Southern Appalachian Plant Society

Hugh Conlon, Horticulturist, lecturer, and garden writer 

Jazz up Garden Life with Sedges 

Thursday, May 19, at 7 pm, BrightRidge Auditorium (formerly Johnson City Power Board), 2600 Boones Creek Rd (Hwy 354), Johnson City  

Sedges Are Garden Solvers: they offer more than beauty in the garden.  Sedges are important in the life cycle of many insects, birds and animals.  They serve a key part in environmental remediation efforts such as dry or  wet ground, sun or shade sites, rain gardens restoration, improving air quality, heat and humidity issues, foot traffic problems, and salt tolerance.  Sedges offer solutions to gardeners in search of interesting plant combinations and innovative design concepts. 

Sedges (Carex spp.) are a wide group of grass-like plants, most preferring sites  containing moist, fertile soil and partial shade. However, many species grow in  dry infertile soils and full day sun. Over 2000 species of Carex hail from around  the world and many are U.S. natives. Some varieties from Japan have been selected for their variegated foliage and major breeding advances have excited gardeners.  Many carex perform their best when grown in a moist location, although they are  somewhat tolerant of neglect and resistant to deer. Sedges make gardens come  alive. They are bee-friendly!…and important in the life cycle of other critters. You  will discover sedges that grow in dry shade or in wet boggy ground. Garden designers are waking up to sedges for their variegated and colorful foliage. Sedges  outperform in containers. Some sedges stand up to high foot traffic in lawn areas. Many are great companion plants with favorite garden perennials such as hostas, daylilies, heucheras,  and many more.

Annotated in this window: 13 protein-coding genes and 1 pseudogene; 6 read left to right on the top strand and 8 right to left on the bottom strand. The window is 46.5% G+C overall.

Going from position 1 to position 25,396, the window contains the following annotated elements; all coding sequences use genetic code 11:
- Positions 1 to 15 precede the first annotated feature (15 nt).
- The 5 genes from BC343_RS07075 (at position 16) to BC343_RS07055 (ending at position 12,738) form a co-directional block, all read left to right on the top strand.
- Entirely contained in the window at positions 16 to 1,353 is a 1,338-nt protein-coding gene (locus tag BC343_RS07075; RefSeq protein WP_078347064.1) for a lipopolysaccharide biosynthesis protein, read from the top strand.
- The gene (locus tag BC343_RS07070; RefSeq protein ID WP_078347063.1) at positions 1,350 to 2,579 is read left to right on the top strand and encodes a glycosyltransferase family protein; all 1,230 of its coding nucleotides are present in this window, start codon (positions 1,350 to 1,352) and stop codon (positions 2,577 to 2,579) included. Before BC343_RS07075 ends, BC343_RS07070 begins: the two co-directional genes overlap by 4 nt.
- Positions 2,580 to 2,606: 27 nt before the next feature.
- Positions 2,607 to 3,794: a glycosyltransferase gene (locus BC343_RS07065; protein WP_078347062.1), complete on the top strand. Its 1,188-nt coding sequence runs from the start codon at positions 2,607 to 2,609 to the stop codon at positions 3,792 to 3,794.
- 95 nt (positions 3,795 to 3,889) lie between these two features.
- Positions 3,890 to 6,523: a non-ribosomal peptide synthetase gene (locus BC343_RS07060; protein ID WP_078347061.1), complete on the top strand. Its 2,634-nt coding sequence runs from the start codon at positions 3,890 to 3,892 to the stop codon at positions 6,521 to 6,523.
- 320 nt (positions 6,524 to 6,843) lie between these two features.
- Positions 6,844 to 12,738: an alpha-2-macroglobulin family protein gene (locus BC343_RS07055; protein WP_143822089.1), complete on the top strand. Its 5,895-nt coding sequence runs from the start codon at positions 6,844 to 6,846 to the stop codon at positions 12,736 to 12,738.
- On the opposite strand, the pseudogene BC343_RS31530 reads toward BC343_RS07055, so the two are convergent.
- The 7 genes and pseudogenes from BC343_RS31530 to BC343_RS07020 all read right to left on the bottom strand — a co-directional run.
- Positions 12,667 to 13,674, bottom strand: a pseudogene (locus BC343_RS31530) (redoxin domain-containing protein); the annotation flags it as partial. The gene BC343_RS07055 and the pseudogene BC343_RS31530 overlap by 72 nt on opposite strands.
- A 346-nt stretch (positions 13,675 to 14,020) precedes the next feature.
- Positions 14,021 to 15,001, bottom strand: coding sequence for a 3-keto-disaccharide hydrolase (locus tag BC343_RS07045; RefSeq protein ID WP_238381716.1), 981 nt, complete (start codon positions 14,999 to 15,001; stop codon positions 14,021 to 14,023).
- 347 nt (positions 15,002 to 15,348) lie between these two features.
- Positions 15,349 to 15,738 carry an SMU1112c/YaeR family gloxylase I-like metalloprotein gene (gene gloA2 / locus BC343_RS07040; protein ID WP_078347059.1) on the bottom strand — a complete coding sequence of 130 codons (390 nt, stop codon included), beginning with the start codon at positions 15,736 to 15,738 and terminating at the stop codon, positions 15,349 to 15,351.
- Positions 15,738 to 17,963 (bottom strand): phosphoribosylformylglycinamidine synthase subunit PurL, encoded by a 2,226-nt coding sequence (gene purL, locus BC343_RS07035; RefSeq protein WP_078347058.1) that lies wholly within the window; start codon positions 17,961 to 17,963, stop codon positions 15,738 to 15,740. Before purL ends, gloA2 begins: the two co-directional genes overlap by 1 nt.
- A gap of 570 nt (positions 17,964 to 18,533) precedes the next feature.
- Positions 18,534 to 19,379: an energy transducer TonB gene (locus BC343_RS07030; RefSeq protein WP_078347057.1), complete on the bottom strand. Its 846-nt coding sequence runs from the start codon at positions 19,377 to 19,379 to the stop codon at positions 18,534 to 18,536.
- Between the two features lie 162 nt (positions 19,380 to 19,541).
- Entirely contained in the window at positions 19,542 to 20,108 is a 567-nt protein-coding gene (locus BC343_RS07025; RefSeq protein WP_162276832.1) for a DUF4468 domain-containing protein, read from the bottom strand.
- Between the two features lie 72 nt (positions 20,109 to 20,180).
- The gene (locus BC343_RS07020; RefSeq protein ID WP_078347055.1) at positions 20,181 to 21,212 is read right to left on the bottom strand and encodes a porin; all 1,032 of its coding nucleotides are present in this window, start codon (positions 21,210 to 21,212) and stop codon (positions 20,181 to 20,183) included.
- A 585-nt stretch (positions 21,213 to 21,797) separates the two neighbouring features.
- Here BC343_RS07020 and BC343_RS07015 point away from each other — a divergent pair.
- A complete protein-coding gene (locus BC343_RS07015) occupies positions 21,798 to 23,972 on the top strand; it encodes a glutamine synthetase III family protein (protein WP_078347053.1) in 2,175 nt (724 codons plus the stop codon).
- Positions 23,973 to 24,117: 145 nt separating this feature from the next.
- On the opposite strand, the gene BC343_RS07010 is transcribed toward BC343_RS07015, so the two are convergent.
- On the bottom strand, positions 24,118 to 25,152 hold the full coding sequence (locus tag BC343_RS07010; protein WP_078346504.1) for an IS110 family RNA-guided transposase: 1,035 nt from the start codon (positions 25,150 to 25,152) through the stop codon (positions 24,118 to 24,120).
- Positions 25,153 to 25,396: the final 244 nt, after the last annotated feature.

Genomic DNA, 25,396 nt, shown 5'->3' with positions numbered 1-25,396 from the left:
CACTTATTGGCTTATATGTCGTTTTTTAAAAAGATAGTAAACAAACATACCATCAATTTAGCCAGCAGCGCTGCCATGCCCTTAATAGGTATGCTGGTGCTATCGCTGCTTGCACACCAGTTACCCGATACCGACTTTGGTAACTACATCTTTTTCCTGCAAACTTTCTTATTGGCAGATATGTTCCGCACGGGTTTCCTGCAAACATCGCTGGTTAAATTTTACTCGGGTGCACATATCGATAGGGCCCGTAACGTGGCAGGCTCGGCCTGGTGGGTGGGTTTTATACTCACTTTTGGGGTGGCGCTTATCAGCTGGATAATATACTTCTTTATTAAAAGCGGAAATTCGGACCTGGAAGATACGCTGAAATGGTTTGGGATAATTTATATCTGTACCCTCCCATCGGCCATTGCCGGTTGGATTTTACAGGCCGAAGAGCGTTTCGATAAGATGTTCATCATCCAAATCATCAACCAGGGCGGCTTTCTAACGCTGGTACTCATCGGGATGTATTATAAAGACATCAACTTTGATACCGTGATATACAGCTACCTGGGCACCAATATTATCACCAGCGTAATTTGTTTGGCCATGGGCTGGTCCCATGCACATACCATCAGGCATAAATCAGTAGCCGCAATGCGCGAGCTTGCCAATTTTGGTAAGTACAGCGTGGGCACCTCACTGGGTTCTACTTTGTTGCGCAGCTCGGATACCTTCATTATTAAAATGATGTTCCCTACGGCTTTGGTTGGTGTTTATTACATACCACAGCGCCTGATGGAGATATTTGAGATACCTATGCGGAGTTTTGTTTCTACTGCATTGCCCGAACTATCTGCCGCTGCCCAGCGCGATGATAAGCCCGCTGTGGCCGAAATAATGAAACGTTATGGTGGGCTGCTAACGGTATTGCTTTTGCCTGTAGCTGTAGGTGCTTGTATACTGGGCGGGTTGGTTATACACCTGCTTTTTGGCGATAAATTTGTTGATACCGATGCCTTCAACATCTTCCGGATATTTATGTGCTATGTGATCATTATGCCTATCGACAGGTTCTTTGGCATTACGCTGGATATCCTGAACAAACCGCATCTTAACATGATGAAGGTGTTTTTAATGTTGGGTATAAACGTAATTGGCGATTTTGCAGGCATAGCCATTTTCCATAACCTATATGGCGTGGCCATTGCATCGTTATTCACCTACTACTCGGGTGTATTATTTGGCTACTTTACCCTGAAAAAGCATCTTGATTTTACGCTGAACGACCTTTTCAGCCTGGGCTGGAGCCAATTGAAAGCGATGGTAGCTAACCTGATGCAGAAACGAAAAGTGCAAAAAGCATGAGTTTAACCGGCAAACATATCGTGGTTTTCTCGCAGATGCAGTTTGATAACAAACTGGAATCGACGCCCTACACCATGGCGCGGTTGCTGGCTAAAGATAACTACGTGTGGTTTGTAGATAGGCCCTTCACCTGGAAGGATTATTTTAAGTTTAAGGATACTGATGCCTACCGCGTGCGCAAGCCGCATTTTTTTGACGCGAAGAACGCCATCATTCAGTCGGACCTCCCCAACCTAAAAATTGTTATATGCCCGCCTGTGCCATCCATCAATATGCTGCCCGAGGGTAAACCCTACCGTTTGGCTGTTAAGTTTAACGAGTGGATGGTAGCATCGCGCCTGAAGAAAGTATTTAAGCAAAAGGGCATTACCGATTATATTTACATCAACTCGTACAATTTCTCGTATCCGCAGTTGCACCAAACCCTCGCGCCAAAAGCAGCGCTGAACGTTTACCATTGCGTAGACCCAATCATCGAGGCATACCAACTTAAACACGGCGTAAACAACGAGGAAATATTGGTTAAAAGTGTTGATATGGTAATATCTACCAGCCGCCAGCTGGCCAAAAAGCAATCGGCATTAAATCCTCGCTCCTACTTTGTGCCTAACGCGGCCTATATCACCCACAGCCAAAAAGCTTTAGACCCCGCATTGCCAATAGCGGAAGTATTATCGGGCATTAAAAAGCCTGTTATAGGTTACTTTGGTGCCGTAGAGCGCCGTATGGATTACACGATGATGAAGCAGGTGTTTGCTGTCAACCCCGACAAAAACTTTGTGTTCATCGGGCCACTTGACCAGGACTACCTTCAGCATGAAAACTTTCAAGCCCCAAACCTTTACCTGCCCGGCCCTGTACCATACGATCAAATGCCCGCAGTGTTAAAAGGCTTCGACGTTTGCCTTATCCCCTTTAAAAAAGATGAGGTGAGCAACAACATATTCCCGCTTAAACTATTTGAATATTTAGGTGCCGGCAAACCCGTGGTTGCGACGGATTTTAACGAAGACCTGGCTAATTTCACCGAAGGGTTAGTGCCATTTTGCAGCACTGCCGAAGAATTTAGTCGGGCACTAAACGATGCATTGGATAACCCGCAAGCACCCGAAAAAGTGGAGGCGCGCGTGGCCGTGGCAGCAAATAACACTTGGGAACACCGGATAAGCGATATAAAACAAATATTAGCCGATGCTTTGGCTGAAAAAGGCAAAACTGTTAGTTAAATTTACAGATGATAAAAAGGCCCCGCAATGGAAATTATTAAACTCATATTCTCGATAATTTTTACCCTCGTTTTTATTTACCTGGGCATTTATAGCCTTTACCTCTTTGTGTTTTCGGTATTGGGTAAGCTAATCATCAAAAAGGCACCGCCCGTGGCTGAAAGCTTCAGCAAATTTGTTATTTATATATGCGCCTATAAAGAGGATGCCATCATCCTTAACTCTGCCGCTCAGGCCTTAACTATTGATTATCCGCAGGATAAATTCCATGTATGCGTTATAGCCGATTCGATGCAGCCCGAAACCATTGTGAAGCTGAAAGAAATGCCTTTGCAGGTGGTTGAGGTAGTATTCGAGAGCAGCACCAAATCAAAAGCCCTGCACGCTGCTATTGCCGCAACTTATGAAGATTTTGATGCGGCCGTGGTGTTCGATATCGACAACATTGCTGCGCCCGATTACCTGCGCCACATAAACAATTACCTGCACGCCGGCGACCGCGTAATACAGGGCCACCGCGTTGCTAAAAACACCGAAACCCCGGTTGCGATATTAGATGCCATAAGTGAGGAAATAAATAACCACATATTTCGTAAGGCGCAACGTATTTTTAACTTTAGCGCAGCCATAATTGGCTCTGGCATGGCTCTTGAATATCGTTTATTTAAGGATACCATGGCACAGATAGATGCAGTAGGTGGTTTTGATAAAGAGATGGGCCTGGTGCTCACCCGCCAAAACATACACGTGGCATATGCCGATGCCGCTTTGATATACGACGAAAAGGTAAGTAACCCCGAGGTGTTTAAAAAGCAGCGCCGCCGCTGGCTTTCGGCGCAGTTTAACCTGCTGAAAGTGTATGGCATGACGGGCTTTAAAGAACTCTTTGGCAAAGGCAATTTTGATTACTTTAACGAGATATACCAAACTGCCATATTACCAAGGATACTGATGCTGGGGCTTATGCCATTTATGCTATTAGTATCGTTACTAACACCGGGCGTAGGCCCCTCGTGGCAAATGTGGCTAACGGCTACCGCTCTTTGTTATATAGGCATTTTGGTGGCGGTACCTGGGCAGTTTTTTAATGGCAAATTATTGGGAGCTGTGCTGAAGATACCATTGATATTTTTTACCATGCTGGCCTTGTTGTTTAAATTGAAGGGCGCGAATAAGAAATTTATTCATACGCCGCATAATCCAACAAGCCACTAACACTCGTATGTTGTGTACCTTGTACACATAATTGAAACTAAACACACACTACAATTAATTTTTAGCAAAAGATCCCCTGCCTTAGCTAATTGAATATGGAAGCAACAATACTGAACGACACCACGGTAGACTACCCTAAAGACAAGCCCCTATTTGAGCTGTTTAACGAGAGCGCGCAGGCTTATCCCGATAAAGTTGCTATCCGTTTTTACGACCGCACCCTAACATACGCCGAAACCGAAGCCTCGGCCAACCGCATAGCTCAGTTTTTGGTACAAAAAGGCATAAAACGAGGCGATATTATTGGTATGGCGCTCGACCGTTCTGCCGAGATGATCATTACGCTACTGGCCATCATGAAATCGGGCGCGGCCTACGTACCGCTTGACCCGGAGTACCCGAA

Hugh Conlon has been an active garden writer and speaker since his retirement  from the University of Tennessee in 2011. He has been a professional horticulturist for over 45 years and is the creator and content provider of the gardening  website: He currently speaks at Master Gardener classes  in Tennessee and presents garden club talks and nursery/landscape programs in  Tennessee and other states. In addition he contributes articles to Tennessee  Gardener and other garden/trade magazines, organizes garden tours throughout  Tennessee and nearby states, and consults with gardeners, commercial landscapers and growers. 

Born and raised in Brooklyn, New York, Hugh attended Cornell University (BS  degree), University of Delaware (MS degree), and Michigan State University.  Hugh has served on the SAPS Board since its inception including two terms as  president. Other memberships include Perennial Plant Association, Garden Writers Association, American Conifer Society, and Tennessee Nursery and Land scape Association. Hugh and wife Jane are the proud parents of four children  and five grandchildren. His hobbies include gardening, photography, and writing. 


From Interstate I-26, take exit 17 and turn towards Jonesborough. Go past Boones  Creek Christian Church, through traffic light, and BrightRidge is on the left. Take 2nd  entrance and go around to the back of the building to enter the auditorium.